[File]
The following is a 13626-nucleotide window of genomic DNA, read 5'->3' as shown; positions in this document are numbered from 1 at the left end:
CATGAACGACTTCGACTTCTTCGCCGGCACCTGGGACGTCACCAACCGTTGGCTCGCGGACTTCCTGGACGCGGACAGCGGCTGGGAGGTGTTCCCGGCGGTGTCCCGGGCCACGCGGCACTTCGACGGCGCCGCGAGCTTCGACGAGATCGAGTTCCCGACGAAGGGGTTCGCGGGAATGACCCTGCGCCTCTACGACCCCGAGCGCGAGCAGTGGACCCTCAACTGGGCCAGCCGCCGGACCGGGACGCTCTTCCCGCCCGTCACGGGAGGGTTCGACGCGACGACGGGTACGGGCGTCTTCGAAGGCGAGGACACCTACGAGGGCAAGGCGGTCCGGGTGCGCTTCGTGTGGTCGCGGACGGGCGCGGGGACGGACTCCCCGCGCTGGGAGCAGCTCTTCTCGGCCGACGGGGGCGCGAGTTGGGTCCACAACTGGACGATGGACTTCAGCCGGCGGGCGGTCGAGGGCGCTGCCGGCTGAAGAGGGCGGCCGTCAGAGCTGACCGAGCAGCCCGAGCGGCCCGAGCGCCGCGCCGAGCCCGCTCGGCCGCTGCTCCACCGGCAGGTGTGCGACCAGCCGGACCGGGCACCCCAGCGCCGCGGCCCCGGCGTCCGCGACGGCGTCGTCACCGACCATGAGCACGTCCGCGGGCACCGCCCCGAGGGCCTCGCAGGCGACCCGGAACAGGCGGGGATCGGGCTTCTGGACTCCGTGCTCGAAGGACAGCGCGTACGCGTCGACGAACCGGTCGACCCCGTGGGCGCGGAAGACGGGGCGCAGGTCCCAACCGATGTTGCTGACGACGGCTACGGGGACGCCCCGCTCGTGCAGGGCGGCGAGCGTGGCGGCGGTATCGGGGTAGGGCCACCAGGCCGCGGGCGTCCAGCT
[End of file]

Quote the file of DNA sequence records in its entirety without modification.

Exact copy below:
The following is a 13626-nucleotide window of genomic DNA, read 5'->3' as shown; positions in this document are numbered from 1 at the left end:
CATGAACGACTTCGACTTCTTCGCCGGCACCTGGGACGTCACCAACCGTTGGCTCGCGGACTTCCTGGACGCGGACAGCGGCTGGGAGGTGTTCCCGGCGGTGTCCCGGGCCACGCGGCACTTCGACGGCGCCGCGAGCTTCGACGAGATCGAGTTCCCGACGAAGGGGTTCGCGGGAATGACCCTGCGCCTCTACGACCCCGAGCGCGAGCAGTGGACCCTCAACTGGGCCAGCCGCCGGACCGGGACGCTCTTCCCGCCCGTCACGGGAGGGTTCGACGCGACGACGGGTACGGGCGTCTTCGAAGGCGAGGACACCTACGAGGGCAAGGCGGTCCGGGTGCGCTTCGTGTGGTCGCGGACGGGCGCGGGGACGGACTCCCCGCGCTGGGAGCAGCTCTTCTCGGCCGACGGGGGCGCGAGTTGGGTCCACAACTGGACGATGGACTTCAGCCGGCGGGCGGTCGAGGGCGCTGCCGGCTGAAGAGGGCGGCCGTCAGAGCTGACCGAGCAGCCCGAGCGGCCCGAGCGCCGCGCCGAGCCCGCTCGGCCGCTGCTCCACCGGCAGGTGTGCGACCAGCCGGACCGGGCACCCCAGCGCCGCGGCCCCGGCGTCCGCGACGGCGTCGTCACCGACCATGAGCACGTCCGCGGGCACCGCCCCGAGGGCCTCGCAGGCGACCCGGAACAGGCGGGGATCGGGCTTCTGGACTCCGTGCTCGAAGGACAGCGCGTACGCGTCGACGAACCGGTCGACCCCGTGGGCGCGGAAGACGGGGCGCAGGTCCCAACCGATGTTGCTGACGACGGCTACGGGGACGCCCCGCTCGTGCAGGGCGGCGAGCGTGGCGGCGGTATCGGGGTAGGGCCACCAGGCCGCGGGCGTCCAGCT